Why housing for LGBTQ+ people later in life matters

At the University of Surrey (opens new window), we’ve spent the last eight years working with a range of partners and LGBTQ+ community members to build an evidence base to highlight the issues faced by older LGBTQ+ people in relation to housing and care.

We've found that although many are concerned about both, a lack of alternatives and information have been highlighted as a big problem. Some older LGBTQ+ people are concerned about people visiting their homes – with home care workers being a particular worry. Some people modify their home environment in some way – like hiding photos, or flags or other personal items – that reveal their sexual orientation or gender identity. Others worry about going into care homes or even retirement communities, either because they have direct experience of discrimination or have fears they might be subjected to it. 

So, what can be done? Firstly, more LGBTQ+ affirmative housing, a more educated housing and care workforce and a range of choices are needed. Secondly, whilst we have empirical evidence, we need to find ways for older LGBTQ+ people to tell their stories and communicate those directly to policy makers and other stakeholders. Stories are powerful and can make change happen. 

The Life House Project

Theatre, an art form that is built upon a foundation of storytelling draws people together to commune, listen and hear in a way that doesn’t happen in all public spaces. For this reason, theatre is its own kind of political activism and should not be underestimated.

The Life House Project, a partnership between Tonic Housing, Brixton Umbrella Group and the University of Surrey, uses theatre to share stories of fear, homophobia and abuse in relation to housing and adult social care provision for LGBTQ+ older people. One older person shared:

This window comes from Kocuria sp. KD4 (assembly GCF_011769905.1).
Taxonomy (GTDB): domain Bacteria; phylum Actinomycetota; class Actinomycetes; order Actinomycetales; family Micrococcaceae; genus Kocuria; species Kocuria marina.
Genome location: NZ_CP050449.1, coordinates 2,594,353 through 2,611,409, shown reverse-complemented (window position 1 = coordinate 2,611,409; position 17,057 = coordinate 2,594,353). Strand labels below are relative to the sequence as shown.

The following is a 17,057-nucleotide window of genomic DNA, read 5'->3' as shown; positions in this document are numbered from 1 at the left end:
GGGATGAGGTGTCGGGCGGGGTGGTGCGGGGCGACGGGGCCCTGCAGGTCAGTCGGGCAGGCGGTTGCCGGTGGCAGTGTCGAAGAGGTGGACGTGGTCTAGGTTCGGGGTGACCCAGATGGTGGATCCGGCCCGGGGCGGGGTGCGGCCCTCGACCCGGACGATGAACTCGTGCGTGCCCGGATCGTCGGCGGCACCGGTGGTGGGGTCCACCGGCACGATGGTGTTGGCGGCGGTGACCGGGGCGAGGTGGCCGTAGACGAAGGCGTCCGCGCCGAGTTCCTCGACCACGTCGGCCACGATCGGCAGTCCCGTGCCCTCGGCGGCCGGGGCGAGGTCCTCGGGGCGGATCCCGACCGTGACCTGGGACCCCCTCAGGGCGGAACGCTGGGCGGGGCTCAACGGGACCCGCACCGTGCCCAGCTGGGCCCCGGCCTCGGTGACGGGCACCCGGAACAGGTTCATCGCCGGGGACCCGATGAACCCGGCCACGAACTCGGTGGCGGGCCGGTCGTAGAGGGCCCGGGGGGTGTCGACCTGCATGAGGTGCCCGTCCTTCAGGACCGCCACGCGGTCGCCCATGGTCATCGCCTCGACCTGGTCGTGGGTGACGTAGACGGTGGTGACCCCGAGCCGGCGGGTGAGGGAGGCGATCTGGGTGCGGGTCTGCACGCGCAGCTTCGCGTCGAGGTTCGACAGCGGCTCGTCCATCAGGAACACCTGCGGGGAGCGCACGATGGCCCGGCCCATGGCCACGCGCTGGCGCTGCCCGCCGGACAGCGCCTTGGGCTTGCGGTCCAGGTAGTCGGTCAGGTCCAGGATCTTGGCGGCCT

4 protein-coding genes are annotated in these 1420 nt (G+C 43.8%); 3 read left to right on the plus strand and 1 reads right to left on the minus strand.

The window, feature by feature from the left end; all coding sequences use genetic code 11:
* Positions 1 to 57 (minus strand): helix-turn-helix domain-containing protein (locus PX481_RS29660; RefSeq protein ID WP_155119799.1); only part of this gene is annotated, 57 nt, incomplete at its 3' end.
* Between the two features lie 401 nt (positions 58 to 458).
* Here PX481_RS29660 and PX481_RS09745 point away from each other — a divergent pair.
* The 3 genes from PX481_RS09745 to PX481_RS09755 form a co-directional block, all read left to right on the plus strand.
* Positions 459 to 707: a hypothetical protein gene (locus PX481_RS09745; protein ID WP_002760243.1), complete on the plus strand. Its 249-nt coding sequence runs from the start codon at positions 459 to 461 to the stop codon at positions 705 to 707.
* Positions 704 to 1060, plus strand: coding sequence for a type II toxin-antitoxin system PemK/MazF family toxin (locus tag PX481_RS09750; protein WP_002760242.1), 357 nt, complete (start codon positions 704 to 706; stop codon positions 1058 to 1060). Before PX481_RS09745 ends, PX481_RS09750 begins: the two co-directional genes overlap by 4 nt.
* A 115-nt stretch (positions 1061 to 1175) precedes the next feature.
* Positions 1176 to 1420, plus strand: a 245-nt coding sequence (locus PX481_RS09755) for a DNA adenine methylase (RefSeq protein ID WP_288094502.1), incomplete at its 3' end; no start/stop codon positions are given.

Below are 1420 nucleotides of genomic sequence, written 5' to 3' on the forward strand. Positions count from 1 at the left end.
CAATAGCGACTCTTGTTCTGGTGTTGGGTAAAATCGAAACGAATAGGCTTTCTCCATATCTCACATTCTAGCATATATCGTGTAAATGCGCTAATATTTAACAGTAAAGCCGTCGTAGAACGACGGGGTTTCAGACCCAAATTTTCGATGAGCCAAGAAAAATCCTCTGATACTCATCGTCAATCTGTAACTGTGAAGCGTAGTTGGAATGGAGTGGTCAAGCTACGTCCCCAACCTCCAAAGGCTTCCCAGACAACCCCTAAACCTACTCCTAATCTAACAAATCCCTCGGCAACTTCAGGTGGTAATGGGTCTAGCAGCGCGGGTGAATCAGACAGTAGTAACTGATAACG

‘I was in hospital for eight weeks, and there’s no way I would have come out. I was scared that something bad might happen, especially when I was so vulnerable.'

Similarly, another recalled the abuse that their friend had experienced in a care home due to their sexuality. They said that:

‘the staff refused to recognise his relationship because it was with a man … cigarette burns from the carers were found on him’.

Theatre provides a platform for these stories to be publicly witnessed and brings to the forefront the oppression that many LGBTQ+ older adults experience. Participants explained that:

‘... theatre takes the fear away from talking about these things’ and ‘brings us all together to share how we feel and to get people listening’.

The Life House Project is theatre about older LGBTQ+ people, made by older LGBTQ+ people, and utilises live performance to fight for the rights of this community, rights that should be afforded to all. As this stage of The Life House Project draws to a close, we seek funding to enable us to share these stories directly to policy makers and other stakeholders and build a more inclusive and equal social care system for all LGBTQ+ people. 

Tonic @ Bankhouse

Tonic Housing created the UK’s first LGBTQ+ affirming retirement community of 19 apartments in Vauxhall, Lambeth, in 2021. It is a place where people can share common experiences, find mutual support and enjoy their later life. Tonic Housing is very excited to be part of The Life House Project. The use of theatre and drama to examine the themes of housing and care in later life piqued the interest of many residents and it has attracted other older LGBT people from outside Tonic.

It has been inspiring and moving to see residents share terrible experiences of the past and also the joy of living in the UK’s first LGBTQ+ retirement community through drama and creative writing.

One of the main reasons that people have given for moving to Tonic @ Bankhouse is the feeling of isolation where they live, and they want the community that Tonic offers. The Life House Project has shown how residents have created the community they have craved. As the project comes to a close, it is vital that older LGBTQ+ people’s life experiences are shared more widely to improve services in other settings for those not fortunate enough to live at Tonic @ Bankhouse.

This blog has been published to coincide with Pride Month 2024.

Housing services need to reflect the diversity of local populations. The information found on our Diversity Matters webpages, kindly sponsored by Aster Group, is intended to help service commissioners and providers understand relevant policy and practice issues. They include examples of good practice and tools to assess whether the needs of older people from a diverse range of groups are being met.


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